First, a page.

egative trends, as well as standards to prevent and/or restrict the discharge of dangerous substances and pollutants into groundwater.
The Council and the Parliament reached an agreement on these detailed contents in a meeting of the Conciliation Committee on 17th October 2006. The compromise yet still requires official confirmation by the Council and by the Parliament. This is expected to happen before the end of the year, so that the directive will take effect within the first months of next year. EU member states are required to adopt the new law into their national legislations within a two-year period.
Further EU Nitrates Directive derogations
The EU Nitrates Directive restricts the application of livestock manure to land to 170 kg of nitrogen/ha/year. Derogations may be granted in certain cases, such as for crops with a high nitrogen demand and prolonged periods of growth. The EU Commission has so far granted such derogations to Denmark, the Netherlands and Austria upon a thorough review of the fulfilment of eligibility criteria and assessment of the environmental impacts to be expected, and by imposing certain stringent requirements.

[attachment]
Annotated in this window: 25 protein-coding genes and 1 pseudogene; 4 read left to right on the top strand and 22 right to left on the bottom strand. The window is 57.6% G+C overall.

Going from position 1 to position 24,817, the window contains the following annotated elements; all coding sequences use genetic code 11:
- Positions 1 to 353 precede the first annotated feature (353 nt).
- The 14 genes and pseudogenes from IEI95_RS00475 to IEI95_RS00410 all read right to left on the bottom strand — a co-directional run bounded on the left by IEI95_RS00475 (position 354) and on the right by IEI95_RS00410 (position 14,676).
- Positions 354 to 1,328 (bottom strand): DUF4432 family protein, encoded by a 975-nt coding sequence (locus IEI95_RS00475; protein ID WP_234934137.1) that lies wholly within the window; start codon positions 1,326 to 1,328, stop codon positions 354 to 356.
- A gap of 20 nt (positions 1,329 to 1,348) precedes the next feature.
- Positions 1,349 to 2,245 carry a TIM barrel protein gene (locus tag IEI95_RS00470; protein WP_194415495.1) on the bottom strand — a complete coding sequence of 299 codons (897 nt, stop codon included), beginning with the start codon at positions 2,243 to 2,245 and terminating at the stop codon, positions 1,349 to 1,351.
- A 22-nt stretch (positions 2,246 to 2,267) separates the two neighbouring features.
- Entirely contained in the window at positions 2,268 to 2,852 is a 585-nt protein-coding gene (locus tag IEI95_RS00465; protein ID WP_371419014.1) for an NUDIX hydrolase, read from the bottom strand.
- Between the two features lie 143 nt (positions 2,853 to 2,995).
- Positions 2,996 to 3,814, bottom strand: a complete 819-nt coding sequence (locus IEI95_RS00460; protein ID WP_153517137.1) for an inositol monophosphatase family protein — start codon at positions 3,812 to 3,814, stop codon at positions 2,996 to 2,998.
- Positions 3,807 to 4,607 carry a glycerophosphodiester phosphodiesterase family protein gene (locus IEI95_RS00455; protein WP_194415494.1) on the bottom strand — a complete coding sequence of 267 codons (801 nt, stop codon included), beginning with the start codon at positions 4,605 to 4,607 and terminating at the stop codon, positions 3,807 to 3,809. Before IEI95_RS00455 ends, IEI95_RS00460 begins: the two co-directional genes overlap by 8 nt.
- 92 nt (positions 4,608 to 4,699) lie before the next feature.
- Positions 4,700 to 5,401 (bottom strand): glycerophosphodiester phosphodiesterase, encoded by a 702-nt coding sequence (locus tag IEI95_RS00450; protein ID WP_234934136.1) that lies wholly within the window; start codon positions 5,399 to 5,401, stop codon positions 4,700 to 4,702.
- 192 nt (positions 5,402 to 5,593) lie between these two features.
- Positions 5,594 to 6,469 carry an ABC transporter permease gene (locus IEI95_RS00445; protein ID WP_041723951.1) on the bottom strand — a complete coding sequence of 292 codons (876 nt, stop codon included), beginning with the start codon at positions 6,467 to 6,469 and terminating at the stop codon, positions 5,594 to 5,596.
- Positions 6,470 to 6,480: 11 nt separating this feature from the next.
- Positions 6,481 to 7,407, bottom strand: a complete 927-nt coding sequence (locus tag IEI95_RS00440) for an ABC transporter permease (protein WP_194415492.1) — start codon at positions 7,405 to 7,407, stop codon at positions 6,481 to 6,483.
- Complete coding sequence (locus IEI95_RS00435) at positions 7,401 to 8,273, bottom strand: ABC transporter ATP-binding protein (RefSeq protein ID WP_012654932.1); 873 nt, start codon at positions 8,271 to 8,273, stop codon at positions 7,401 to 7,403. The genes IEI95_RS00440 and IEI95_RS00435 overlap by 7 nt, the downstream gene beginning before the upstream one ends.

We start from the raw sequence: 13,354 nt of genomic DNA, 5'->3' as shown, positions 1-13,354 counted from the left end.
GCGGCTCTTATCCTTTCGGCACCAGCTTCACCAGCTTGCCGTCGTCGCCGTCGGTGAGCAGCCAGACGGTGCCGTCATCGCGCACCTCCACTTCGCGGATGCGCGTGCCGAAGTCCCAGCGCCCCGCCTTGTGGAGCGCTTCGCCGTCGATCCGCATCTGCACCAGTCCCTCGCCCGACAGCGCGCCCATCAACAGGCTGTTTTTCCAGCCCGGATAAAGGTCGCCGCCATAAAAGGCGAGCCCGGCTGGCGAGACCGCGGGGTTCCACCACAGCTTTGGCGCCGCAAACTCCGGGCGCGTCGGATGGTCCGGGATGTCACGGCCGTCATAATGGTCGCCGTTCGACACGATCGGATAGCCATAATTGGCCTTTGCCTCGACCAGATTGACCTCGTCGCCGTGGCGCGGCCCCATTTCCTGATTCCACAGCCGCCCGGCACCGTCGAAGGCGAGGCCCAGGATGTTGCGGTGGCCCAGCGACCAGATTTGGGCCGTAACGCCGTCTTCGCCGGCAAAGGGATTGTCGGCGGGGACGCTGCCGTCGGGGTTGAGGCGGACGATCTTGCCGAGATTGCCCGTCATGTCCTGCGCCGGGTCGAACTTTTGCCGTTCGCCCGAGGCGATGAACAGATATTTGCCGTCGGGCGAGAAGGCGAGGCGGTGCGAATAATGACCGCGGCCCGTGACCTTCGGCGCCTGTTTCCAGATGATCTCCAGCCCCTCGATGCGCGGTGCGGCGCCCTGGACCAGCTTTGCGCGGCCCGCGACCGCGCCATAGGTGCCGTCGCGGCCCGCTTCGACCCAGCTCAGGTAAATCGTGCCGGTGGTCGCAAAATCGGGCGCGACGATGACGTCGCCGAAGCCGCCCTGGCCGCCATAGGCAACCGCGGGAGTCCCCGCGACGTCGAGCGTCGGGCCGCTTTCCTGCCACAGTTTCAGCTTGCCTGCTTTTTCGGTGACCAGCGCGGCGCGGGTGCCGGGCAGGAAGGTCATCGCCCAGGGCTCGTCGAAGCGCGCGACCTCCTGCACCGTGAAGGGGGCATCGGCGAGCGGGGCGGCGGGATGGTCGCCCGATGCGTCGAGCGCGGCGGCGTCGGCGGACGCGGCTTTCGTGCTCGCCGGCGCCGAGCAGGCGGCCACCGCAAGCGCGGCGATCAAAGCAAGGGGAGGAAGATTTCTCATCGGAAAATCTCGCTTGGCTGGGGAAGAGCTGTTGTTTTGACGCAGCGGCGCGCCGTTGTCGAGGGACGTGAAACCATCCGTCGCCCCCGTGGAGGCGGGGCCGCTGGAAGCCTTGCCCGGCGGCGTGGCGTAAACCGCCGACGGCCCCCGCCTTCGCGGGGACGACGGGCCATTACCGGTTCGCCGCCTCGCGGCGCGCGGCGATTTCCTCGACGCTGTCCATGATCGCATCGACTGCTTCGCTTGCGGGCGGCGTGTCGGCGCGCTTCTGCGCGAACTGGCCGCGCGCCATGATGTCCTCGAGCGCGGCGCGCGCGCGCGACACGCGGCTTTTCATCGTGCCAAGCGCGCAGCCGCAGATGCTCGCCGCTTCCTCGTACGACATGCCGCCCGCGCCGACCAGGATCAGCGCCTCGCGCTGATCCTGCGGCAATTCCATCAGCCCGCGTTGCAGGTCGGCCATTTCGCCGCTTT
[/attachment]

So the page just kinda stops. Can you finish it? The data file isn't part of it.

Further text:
Such requirements include: restriction of derogation to cattle farms with a high proportion of grassland, on-site inspections, soil sampling, obligation to report annually to the Commission, etc. Derogations shall only be granted on condition that the objectives of the Nitrates Directive are closely observed and a consistent and legally flawless action programme is submitted. On 13th November, a clear majority of member states approved of granting a derogation to Germany, Ireland and Belgium. The EU Commission is expected to come up with a formal decision on this matter by the end of 2006.
(Source: aqua press Int. 4/2006, Dr. Martin Wimmer)
Federal Ministry of Agriculture and Water
(Unit VII 2, Int. Water Policy)
DI Karl Schwaiger